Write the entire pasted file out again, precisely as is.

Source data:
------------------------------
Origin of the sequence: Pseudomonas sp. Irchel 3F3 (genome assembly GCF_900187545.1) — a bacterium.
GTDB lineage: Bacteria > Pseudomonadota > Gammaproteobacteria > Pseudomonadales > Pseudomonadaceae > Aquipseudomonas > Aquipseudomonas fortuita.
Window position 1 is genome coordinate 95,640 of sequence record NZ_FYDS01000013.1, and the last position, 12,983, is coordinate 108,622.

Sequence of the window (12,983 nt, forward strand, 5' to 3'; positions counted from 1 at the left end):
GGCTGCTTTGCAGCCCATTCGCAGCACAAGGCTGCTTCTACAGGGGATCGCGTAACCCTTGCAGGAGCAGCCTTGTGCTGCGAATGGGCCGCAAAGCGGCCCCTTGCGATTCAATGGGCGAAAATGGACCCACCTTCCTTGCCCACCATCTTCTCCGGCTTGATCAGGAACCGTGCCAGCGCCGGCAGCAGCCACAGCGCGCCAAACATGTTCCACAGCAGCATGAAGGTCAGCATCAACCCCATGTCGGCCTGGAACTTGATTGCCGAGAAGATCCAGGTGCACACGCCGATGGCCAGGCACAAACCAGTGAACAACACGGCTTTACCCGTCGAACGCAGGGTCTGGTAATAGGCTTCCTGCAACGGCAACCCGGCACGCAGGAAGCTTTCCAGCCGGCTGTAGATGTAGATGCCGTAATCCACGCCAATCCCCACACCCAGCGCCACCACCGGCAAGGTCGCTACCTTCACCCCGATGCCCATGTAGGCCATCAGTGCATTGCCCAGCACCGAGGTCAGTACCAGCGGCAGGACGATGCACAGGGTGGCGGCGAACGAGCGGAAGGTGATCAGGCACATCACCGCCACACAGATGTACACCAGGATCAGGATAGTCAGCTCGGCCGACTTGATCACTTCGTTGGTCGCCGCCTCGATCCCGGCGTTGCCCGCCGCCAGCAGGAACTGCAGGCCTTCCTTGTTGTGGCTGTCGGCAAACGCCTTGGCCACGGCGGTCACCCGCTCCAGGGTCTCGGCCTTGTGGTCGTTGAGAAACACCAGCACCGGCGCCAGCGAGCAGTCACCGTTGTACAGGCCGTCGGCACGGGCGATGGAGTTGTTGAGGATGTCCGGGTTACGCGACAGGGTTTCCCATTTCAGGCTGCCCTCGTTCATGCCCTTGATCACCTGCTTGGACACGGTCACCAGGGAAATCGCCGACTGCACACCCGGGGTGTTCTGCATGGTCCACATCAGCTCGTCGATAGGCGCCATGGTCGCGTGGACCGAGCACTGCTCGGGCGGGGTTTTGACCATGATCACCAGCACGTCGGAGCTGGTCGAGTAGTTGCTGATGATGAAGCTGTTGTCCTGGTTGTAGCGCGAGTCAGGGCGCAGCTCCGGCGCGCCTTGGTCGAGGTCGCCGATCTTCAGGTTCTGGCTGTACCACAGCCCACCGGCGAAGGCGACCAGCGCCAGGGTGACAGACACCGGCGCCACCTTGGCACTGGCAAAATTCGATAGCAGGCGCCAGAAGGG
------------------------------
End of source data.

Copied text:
Origin of the sequence: Pseudomonas sp. Irchel 3F3 (genome assembly GCF_900187545.1) — a bacterium.
GTDB lineage: Bacteria > Pseudomonadota > Gammaproteobacteria > Pseudomonadales > Pseudomonadaceae > Aquipseudomonas > Aquipseudomonas fortuita.
Window position 1 is genome coordinate 95,640 of sequence record NZ_FYDS01000013.1, and the last position, 12,983, is coordinate 108,622.

Sequence of the window (12,983 nt, forward strand, 5' to 3'; positions counted from 1 at the left end):
GGCTGCTTTGCAGCCCATTCGCAGCACAAGGCTGCTTCTACAGGGGATCGCGTAACCCTTGCAGGAGCAGCCTTGTGCTGCGAATGGGCCGCAAAGCGGCCCCTTGCGATTCAATGGGCGAAAATGGACCCACCTTCCTTGCCCACCATCTTCTCCGGCTTGATCAGGAACCGTGCCAGCGCCGGCAGCAGCCACAGCGCGCCAAACATGTTCCACAGCAGCATGAAGGTCAGCATCAACCCCATGTCGGCCTGGAACTTGATTGCCGAGAAGATCCAGGTGCACACGCCGATGGCCAGGCACAAACCAGTGAACAACACGGCTTTACCCGTCGAACGCAGGGTCTGGTAATAGGCTTCCTGCAACGGCAACCCGGCACGCAGGAAGCTTTCCAGCCGGCTGTAGATGTAGATGCCGTAATCCACGCCAATCCCCACACCCAGCGCCACCACCGGCAAGGTCGCTACCTTCACCCCGATGCCCATGTAGGCCATCAGTGCATTGCCCAGCACCGAGGTCAGTACCAGCGGCAGGACGATGCACAGGGTGGCGGCGAACGAGCGGAAGGTGATCAGGCACATCACCGCCACACAGATGTACACCAGGATCAGGATAGTCAGCTCGGCCGACTTGATCACTTCGTTGGTCGCCGCCTCGATCCCGGCGTTGCCCGCCGCCAGCAGGAACTGCAGGCCTTCCTTGTTGTGGCTGTCGGCAAACGCCTTGGCCACGGCGGTCACCCGCTCCAGGGTCTCGGCCTTGTGGTCGTTGAGAAACACCAGCACCGGCGCCAGCGAGCAGTCACCGTTGTACAGGCCGTCGGCACGGGCGATGGAGTTGTTGAGGATGTCCGGGTTACGCGACAGGGTTTCCCATTTCAGGCTGCCCTCGTTCATGCCCTTGATCACCTGCTTGGACACGGTCACCAGGGAAATCGCCGACTGCACACCCGGGGTGTTCTGCATGGTCCACATCAGCTCGTCGATAGGCGCCATGGTCGCGTGGACCGAGCACTGCTCGGGCGGGGTTTTGACCATGATCACCAGCACGTCGGAGCTGGTCGAGTAGTTGCTGATGATGAAGCTGTTGTCCTGGTTGTAGCGCGAGTCAGGGCGCAGCTCCGGCGCGCCTTGGTCGAGGTCGCCGATCTTCAGGTTCTGGCTGTACCACAGCCCACCGGCGAAGGCGACCAGCGCCAGGGTGACAGACACCGGCGCCACCTTGGCACTGGCAAAATTCGATAGCAGGCGCCAGAAGGG